The Foreground Five: November’s most-read stories
From ancient Australian Indigenous agricultural approaches to the finest contemporary Australian landscape architecture represented on screen, we revisit your most-read stories this November.
“Could it be that the accepted view of Indigenous Australians simply wandering from plant to plant, kangaroo to kangaroo in hapless opportunism was incorrect?”
Australia’s colonial history has characterised Indigenous people almost exclusively as nomadic hunters. This exclusive extract from Bruce Pascoe’s Dark Emu, reveals a long history of Indigenous agriculture, a history that predates the pyramids, but which was omitted from the history books.
“…it appears that dumb houses with dumb streets and landscapes predominate, despite our changing policies for green or smart streets.”
Food can be grown in cities and suburbs, as well as in the country. It requires a change, not only in planning policy, but also in how designers and citizens reclaim the commons, writes landscape architect John Mongard.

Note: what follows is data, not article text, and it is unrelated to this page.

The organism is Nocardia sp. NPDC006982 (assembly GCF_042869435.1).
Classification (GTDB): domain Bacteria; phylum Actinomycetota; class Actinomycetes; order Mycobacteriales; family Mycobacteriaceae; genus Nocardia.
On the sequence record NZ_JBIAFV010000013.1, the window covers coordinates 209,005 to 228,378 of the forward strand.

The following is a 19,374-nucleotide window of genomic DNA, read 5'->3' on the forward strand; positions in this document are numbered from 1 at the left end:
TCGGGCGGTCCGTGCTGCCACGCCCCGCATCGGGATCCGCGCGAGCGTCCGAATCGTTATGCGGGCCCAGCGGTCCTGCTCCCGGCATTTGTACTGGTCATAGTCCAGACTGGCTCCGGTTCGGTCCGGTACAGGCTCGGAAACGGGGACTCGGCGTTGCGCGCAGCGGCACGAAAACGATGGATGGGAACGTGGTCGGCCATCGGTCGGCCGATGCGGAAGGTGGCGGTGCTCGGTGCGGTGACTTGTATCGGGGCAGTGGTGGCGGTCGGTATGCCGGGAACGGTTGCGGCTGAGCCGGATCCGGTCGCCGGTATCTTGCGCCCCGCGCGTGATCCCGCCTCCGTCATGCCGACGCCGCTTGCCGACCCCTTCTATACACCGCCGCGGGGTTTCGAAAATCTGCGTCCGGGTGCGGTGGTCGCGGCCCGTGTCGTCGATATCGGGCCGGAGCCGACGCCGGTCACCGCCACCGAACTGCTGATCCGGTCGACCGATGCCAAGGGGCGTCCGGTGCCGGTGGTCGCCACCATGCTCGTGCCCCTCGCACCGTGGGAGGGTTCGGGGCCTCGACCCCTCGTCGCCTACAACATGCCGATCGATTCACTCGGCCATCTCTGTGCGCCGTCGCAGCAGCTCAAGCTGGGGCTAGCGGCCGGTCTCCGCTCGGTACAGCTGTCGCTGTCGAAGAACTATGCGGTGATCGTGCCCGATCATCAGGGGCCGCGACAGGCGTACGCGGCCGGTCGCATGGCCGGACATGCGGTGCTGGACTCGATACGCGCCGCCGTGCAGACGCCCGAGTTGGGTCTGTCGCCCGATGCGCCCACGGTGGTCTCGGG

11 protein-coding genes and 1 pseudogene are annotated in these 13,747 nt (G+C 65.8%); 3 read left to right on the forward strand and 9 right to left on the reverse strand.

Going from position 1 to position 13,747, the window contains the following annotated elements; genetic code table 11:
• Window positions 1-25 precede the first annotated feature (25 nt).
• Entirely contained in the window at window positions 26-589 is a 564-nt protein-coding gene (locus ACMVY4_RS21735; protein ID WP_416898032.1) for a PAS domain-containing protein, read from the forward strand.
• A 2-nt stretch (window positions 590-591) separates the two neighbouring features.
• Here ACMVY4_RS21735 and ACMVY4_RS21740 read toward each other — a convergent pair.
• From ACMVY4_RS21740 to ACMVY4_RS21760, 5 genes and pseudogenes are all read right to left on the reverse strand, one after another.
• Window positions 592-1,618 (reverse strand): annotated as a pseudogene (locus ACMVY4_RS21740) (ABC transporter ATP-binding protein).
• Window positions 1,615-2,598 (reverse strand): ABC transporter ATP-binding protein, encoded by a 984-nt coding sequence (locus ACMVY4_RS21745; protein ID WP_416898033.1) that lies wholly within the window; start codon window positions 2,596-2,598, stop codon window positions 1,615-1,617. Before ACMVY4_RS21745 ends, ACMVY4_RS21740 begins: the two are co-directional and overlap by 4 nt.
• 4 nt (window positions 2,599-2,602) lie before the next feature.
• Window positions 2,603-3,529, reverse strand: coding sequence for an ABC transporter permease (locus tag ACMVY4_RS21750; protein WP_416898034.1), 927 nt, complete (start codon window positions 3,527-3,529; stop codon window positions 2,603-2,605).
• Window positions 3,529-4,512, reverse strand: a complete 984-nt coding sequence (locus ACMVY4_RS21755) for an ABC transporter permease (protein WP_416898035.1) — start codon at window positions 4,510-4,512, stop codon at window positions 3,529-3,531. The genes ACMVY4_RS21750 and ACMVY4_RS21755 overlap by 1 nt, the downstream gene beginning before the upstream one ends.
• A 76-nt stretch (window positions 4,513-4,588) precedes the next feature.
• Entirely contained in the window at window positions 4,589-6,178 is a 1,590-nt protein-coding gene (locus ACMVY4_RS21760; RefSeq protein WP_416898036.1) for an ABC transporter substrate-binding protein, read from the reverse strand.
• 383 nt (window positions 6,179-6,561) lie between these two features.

“Then came Trump. The educated urban elite, gathered in its city enclaves, found a unified opposition in those who never saw the benefits of globalisation. Since the election, the disparity between America’s globally-connected centres and its regions and rustbelts has been made even more stark. And does Australia think it’s any different?”
After decades of urban metrics flung at a revolving door of decision-makers, George Megalogenis argues it’s time to bring a more human-centred narrative into city and regional planning for his 2017 Griffin Lecture, writes architect and Registrar of the NSW Architects Registration Board, Tim Horton.
“In a relatively short period of time, the role of landscape architects and the value of design has become better understood.”
Australia by Design Landscape Architecture is the third in a trilogy that follows Australia by Design Architecture and Australia by Design Innovation (currently airing on Network Ten). Slated for broadcast in early 2018, Foreground talks to the new series host Sharon Mackay.
“Only the most outrageously high-value crops, such as Cannabis, are viable. Thus we tend to see many urban foodscapes that are tokenistic simply because they aren’t large enough to produce a meaningful amount or high enough value of food.”
Why do those responsible for our urban landscapes resist the use of productive fruit trees, in place of their ornamental counterparts? Writer and landscape architecture scholar Tim Waterman issues a call-to-arms for all planners and landscape architects to be “more aggressive” when fostering sustainable urban agriculture.